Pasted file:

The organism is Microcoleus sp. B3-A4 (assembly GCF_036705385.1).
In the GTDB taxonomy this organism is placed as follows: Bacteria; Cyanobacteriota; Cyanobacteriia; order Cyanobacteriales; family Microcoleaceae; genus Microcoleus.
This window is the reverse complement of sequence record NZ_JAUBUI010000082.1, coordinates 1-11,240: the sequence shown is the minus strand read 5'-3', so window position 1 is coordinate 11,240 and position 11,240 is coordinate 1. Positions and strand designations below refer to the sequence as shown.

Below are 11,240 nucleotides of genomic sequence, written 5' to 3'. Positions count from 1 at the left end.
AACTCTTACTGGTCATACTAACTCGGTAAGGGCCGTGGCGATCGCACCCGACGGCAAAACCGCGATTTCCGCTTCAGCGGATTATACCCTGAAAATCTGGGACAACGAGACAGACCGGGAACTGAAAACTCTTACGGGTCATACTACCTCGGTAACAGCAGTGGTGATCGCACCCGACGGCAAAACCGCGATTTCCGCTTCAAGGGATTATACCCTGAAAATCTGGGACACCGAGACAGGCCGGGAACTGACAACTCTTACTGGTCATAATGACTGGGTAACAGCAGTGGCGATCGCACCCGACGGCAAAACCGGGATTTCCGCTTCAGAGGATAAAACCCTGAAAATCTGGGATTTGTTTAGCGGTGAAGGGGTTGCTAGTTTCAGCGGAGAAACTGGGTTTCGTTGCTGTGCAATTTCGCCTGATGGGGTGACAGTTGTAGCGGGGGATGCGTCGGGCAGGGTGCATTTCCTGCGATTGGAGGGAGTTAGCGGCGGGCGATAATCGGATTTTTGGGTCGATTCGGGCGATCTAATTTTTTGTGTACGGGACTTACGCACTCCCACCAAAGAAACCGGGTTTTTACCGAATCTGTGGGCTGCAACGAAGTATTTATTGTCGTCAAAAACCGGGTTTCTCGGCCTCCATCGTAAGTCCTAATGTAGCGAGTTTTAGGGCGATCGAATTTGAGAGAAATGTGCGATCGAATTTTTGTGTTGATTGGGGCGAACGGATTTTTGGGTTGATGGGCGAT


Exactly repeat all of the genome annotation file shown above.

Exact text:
The organism is Microcoleus sp. B3-A4 (assembly GCF_036705385.1).
In the GTDB taxonomy this organism is placed as follows: Bacteria; Cyanobacteriota; Cyanobacteriia; order Cyanobacteriales; family Microcoleaceae; genus Microcoleus.
This window is the reverse complement of sequence record NZ_JAUBUI010000082.1, coordinates 1-11,240: the sequence shown is the minus strand read 5'-3', so window position 1 is coordinate 11,240 and position 11,240 is coordinate 1. Positions and strand designations below refer to the sequence as shown.

Below are 11,240 nucleotides of genomic sequence, written 5' to 3'. Positions count from 1 at the left end.
AACTCTTACTGGTCATACTAACTCGGTAAGGGCCGTGGCGATCGCACCCGACGGCAAAACCGCGATTTCCGCTTCAGCGGATTATACCCTGAAAATCTGGGACAACGAGACAGACCGGGAACTGAAAACTCTTACGGGTCATACTACCTCGGTAACAGCAGTGGTGATCGCACCCGACGGCAAAACCGCGATTTCCGCTTCAAGGGATTATACCCTGAAAATCTGGGACACCGAGACAGGCCGGGAACTGACAACTCTTACTGGTCATAATGACTGGGTAACAGCAGTGGCGATCGCACCCGACGGCAAAACCGGGATTTCCGCTTCAGAGGATAAAACCCTGAAAATCTGGGATTTGTTTAGCGGTGAAGGGGTTGCTAGTTTCAGCGGAGAAACTGGGTTTCGTTGCTGTGCAATTTCGCCTGATGGGGTGACAGTTGTAGCGGGGGATGCGTCGGGCAGGGTGCATTTCCTGCGATTGGAGGGAGTTAGCGGCGGGCGATAATCGGATTTTTGGGTCGATTCGGGCGATCTAATTTTTTGTGTACGGGACTTACGCACTCCCACCAAAGAAACCGGGTTTTTACCGAATCTGTGGGCTGCAACGAAGTATTTATTGTCGTCAAAAACCGGGTTTCTCGGCCTCCATCGTAAGTCCTAATGTAGCGAGTTTTAGGGCGATCGAATTTGAGAGAAATGTGCGATCGAATTTTTGTGTTGATTGGGGCGAACGGATTTTTGGGTTGATGGGCGAT